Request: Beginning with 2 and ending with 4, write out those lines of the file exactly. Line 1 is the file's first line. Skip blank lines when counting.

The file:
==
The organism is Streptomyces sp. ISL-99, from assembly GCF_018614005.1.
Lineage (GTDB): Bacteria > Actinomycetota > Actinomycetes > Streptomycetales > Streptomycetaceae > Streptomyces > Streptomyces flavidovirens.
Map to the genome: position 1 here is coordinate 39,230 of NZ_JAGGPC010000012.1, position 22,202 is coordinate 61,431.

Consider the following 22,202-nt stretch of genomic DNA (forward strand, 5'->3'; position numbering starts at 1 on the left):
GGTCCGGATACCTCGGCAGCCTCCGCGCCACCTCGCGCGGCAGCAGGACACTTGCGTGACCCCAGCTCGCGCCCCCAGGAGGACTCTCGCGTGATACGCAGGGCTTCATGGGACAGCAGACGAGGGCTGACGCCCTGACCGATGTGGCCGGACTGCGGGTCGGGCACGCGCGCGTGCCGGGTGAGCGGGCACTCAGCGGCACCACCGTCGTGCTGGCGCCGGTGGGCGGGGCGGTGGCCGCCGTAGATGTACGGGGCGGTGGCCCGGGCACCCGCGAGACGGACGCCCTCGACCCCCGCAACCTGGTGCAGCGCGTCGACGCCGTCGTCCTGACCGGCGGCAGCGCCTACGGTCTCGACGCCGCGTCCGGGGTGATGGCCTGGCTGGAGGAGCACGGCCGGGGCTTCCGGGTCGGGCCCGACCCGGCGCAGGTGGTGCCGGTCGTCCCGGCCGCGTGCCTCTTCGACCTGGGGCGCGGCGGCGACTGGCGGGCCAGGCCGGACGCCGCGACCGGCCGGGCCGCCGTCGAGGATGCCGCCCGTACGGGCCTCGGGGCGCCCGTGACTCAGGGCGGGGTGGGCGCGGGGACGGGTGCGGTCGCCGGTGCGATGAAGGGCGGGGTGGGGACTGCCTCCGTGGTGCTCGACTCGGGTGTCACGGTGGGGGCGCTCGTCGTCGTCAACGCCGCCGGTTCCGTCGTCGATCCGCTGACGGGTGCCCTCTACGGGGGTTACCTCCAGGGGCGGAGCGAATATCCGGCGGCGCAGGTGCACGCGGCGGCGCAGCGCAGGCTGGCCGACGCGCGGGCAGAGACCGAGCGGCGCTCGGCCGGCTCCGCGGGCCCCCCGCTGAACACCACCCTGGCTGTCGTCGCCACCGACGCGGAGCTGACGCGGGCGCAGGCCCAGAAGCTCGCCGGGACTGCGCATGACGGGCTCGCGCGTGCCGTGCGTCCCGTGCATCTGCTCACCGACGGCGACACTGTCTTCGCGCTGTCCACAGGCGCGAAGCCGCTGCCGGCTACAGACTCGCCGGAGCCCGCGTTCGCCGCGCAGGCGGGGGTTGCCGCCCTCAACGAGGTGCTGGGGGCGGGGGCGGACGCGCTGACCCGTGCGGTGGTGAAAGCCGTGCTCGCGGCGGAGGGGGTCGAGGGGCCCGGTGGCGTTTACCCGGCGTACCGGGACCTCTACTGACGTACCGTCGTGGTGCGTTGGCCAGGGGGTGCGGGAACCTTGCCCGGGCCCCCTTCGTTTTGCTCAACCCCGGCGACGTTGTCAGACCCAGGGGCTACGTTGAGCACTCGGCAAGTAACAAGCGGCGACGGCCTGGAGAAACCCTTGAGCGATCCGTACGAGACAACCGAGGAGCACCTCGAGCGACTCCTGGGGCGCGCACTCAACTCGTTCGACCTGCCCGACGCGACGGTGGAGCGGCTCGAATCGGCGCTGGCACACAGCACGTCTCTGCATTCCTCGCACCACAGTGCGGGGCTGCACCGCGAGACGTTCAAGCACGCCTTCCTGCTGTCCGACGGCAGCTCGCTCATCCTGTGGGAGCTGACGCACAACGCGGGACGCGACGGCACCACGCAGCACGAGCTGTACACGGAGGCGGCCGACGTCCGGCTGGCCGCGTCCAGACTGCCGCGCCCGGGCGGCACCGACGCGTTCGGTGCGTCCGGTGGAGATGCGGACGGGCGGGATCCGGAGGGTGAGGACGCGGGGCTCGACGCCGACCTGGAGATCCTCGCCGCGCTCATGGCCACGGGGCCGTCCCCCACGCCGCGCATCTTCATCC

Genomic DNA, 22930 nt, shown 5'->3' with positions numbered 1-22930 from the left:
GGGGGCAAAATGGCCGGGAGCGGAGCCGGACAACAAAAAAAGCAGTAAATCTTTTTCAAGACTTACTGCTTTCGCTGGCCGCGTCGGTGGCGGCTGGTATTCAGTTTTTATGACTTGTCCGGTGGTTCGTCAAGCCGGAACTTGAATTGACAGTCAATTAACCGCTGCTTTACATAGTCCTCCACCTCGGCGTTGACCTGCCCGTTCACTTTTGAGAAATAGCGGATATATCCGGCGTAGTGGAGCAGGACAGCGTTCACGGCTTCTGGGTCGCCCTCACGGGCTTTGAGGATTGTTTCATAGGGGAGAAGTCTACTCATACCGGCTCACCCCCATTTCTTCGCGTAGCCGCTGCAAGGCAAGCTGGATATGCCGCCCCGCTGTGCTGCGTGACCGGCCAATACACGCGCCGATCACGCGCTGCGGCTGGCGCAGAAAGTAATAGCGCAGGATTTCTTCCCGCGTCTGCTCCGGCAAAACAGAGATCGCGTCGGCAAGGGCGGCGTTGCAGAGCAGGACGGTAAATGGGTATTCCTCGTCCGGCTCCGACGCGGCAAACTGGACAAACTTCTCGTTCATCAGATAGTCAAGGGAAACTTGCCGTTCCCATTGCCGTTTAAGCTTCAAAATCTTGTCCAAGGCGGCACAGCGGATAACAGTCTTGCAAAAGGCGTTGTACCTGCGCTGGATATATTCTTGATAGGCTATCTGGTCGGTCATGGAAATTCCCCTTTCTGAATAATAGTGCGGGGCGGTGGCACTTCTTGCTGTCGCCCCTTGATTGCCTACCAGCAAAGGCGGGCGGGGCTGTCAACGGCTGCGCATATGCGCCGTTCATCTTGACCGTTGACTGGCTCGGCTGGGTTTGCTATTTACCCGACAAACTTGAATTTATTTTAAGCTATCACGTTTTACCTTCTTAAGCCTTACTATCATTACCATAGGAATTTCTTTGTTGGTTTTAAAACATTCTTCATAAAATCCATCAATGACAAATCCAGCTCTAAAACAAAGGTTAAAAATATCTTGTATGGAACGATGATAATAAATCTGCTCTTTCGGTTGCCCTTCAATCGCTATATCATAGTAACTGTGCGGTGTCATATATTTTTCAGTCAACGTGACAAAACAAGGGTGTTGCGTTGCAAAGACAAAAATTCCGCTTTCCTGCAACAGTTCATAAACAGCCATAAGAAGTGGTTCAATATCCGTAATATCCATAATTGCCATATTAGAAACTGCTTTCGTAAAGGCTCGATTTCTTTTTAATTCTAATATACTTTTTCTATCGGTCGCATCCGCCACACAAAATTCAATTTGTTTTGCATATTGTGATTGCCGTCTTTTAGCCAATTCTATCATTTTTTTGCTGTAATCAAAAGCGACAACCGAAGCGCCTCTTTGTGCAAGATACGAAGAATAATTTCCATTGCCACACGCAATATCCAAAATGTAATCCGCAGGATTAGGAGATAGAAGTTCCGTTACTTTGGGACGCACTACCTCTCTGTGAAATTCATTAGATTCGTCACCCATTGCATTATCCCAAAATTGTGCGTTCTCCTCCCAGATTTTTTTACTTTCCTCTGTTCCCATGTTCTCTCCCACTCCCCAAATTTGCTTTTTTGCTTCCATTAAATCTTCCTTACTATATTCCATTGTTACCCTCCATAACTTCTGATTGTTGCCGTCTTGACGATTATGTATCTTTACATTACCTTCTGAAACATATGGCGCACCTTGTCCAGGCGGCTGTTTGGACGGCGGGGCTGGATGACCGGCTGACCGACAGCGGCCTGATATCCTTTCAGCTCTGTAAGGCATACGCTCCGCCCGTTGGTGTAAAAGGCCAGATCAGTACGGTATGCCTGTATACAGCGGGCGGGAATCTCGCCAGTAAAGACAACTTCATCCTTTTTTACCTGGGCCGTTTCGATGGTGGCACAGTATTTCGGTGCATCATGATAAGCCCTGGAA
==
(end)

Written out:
Lineage (GTDB): Bacteria > Actinomycetota > Actinomycetes > Streptomycetales > Streptomycetaceae > Streptomyces > Streptomyces flavidovirens.
Map to the genome: position 1 here is coordinate 39,230 of NZ_JAGGPC010000012.1, position 22,202 is coordinate 61,431.

Consider the following 22,202-nt stretch of genomic DNA (forward strand, 5'->3'; position numbering starts at 1 on the left):